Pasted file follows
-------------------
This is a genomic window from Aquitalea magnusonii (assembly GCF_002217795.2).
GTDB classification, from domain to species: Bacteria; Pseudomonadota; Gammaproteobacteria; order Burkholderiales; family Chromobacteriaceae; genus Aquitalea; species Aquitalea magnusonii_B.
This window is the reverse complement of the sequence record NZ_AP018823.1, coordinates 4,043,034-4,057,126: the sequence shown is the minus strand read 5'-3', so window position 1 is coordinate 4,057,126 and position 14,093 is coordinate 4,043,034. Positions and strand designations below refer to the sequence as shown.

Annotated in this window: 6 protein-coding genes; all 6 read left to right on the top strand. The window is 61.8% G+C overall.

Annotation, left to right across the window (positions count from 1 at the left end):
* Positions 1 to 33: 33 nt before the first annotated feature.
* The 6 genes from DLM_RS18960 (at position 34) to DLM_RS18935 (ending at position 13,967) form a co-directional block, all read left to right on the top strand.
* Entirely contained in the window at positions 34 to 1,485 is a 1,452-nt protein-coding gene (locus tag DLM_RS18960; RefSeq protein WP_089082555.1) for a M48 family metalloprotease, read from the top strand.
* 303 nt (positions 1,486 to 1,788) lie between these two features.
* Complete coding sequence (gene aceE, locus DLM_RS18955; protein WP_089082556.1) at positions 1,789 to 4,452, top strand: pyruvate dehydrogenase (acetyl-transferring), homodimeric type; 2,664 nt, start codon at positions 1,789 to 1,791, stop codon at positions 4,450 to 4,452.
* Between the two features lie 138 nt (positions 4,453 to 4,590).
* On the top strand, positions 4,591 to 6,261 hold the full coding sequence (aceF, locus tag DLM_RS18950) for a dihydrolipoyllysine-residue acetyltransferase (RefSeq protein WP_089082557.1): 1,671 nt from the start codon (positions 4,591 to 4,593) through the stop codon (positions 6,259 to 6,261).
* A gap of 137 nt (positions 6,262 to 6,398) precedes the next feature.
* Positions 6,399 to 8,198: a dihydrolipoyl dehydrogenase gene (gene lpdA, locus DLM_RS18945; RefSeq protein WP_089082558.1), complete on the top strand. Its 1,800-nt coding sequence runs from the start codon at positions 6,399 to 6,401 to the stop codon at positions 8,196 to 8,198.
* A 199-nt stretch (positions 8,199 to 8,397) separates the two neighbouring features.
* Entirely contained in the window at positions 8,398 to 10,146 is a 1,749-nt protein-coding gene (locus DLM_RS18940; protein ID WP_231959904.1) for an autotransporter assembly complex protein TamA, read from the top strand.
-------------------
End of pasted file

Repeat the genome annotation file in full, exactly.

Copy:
This is a genomic window from Aquitalea magnusonii (assembly GCF_002217795.2).
GTDB classification, from domain to species: Bacteria; Pseudomonadota; Gammaproteobacteria; order Burkholderiales; family Chromobacteriaceae; genus Aquitalea; species Aquitalea magnusonii_B.
This window is the reverse complement of the sequence record NZ_AP018823.1, coordinates 4,043,034-4,057,126: the sequence shown is the minus strand read 5'-3', so window position 1 is coordinate 4,057,126 and position 14,093 is coordinate 4,043,034. Positions and strand designations below refer to the sequence as shown.

Annotated in this window: 6 protein-coding genes; all 6 read left to right on the top strand. The window is 61.8% G+C overall.

Annotation, left to right across the window (positions count from 1 at the left end):
* Positions 1 to 33: 33 nt before the first annotated feature.
* The 6 genes from DLM_RS18960 (at position 34) to DLM_RS18935 (ending at position 13,967) form a co-directional block, all read left to right on the top strand.
* Entirely contained in the window at positions 34 to 1,485 is a 1,452-nt protein-coding gene (locus tag DLM_RS18960; RefSeq protein WP_089082555.1) for a M48 family metalloprotease, read from the top strand.
* 303 nt (positions 1,486 to 1,788) lie between these two features.
* Complete coding sequence (gene aceE, locus DLM_RS18955; protein WP_089082556.1) at positions 1,789 to 4,452, top strand: pyruvate dehydrogenase (acetyl-transferring), homodimeric type; 2,664 nt, start codon at positions 1,789 to 1,791, stop codon at positions 4,450 to 4,452.
* Between the two features lie 138 nt (positions 4,453 to 4,590).
* On the top strand, positions 4,591 to 6,261 hold the full coding sequence (aceF, locus tag DLM_RS18950) for a dihydrolipoyllysine-residue acetyltransferase (RefSeq protein WP_089082557.1): 1,671 nt from the start codon (positions 4,591 to 4,593) through the stop codon (positions 6,259 to 6,261).
* A gap of 137 nt (positions 6,262 to 6,398) precedes the next feature.
* Positions 6,399 to 8,198: a dihydrolipoyl dehydrogenase gene (gene lpdA, locus DLM_RS18945; RefSeq protein WP_089082558.1), complete on the top strand. Its 1,800-nt coding sequence runs from the start codon at positions 6,399 to 6,401 to the stop codon at positions 8,196 to 8,198.
* A 199-nt stretch (positions 8,199 to 8,397) separates the two neighbouring features.
* Entirely contained in the window at positions 8,398 to 10,146 is a 1,749-nt protein-coding gene (locus DLM_RS18940; protein ID WP_231959904.1) for an autotransporter assembly complex protein TamA, read from the top strand.